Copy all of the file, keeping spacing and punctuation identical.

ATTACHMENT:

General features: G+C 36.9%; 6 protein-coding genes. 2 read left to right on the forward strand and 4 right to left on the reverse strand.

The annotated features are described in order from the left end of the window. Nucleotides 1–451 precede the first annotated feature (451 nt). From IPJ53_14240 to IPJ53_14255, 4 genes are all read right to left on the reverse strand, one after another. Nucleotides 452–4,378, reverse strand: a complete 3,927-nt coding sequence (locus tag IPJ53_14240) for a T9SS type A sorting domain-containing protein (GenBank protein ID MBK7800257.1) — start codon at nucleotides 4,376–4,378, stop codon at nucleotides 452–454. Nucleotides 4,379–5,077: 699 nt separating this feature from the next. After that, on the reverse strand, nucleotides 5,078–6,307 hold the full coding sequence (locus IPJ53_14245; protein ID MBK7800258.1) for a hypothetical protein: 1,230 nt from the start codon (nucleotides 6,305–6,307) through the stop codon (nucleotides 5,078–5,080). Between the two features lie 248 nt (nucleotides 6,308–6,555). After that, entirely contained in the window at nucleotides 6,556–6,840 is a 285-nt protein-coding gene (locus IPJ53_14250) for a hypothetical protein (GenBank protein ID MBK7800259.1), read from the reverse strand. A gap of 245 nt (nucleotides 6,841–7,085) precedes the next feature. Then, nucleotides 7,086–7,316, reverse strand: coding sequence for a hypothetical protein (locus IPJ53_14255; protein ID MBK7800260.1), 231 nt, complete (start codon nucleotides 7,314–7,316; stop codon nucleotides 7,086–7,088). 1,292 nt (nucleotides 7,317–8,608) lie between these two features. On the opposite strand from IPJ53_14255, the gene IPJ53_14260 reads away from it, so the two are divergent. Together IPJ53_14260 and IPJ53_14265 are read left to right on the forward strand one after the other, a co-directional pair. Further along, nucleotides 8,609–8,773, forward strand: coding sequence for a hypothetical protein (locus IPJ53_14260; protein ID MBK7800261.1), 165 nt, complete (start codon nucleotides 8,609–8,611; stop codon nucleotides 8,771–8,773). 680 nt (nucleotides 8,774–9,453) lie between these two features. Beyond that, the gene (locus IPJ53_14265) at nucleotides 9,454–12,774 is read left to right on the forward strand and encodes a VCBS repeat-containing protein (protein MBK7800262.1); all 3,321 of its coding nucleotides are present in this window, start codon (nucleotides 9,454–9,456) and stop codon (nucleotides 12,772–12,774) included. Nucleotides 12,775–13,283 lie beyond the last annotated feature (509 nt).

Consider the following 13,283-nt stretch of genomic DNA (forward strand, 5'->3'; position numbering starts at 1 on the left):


General features: G+C 36.9%; 6 protein-coding genes. 2 read left to right on the forward strand and 4 right to left on the reverse strand.

The annotated features are described in order from the left end of the window. Nucleotides 1–451 precede the first annotated feature (451 nt). From IPJ53_14240 to IPJ53_14255, 4 genes are all read right to left on the reverse strand, one after another. Nucleotides 452–4,378, reverse strand: a complete 3,927-nt coding sequence (locus tag IPJ53_14240) for a T9SS type A sorting domain-containing protein (GenBank protein ID MBK7800257.1) — start codon at nucleotides 4,376–4,378, stop codon at nucleotides 452–454. Nucleotides 4,379–5,077: 699 nt separating this feature from the next. After that, on the reverse strand, nucleotides 5,078–6,307 hold the full coding sequence (locus IPJ53_14245; protein ID MBK7800258.1) for a hypothetical protein: 1,230 nt from the start codon (nucleotides 6,305–6,307) through the stop codon (nucleotides 5,078–5,080). Between the two features lie 248 nt (nucleotides 6,308–6,555). After that, entirely contained in the window at nucleotides 6,556–6,840 is a 285-nt protein-coding gene (locus IPJ53_14250) for a hypothetical protein (GenBank protein ID MBK7800259.1), read from the reverse strand. A gap of 245 nt (nucleotides 6,841–7,085) precedes the next feature. Then, nucleotides 7,086–7,316, reverse strand: coding sequence for a hypothetical protein (locus IPJ53_14255; protein ID MBK7800260.1), 231 nt, complete (start codon nucleotides 7,314–7,316; stop codon nucleotides 7,086–7,088). 1,292 nt (nucleotides 7,317–8,608) lie between these two features. On the opposite strand from IPJ53_14255, the gene IPJ53_14260 reads away from it, so the two are divergent. Together IPJ53_14260 and IPJ53_14265 are read left to right on the forward strand one after the other, a co-directional pair. Further along, nucleotides 8,609–8,773, forward strand: coding sequence for a hypothetical protein (locus IPJ53_14260; protein ID MBK7800261.1), 165 nt, complete (start codon nucleotides 8,609–8,611; stop codon nucleotides 8,771–8,773). 680 nt (nucleotides 8,774–9,453) lie between these two features. Beyond that, the gene (locus IPJ53_14265) at nucleotides 9,454–12,774 is read left to right on the forward strand and encodes a VCBS repeat-containing protein (protein MBK7800262.1); all 3,321 of its coding nucleotides are present in this window, start codon (nucleotides 9,454–9,456) and stop codon (nucleotides 12,772–12,774) included. Nucleotides 12,775–13,283 lie beyond the last annotated feature (509 nt).

Consider the following 13,283-nt stretch of genomic DNA (forward strand, 5'->3'; position numbering starts at 1 on the left):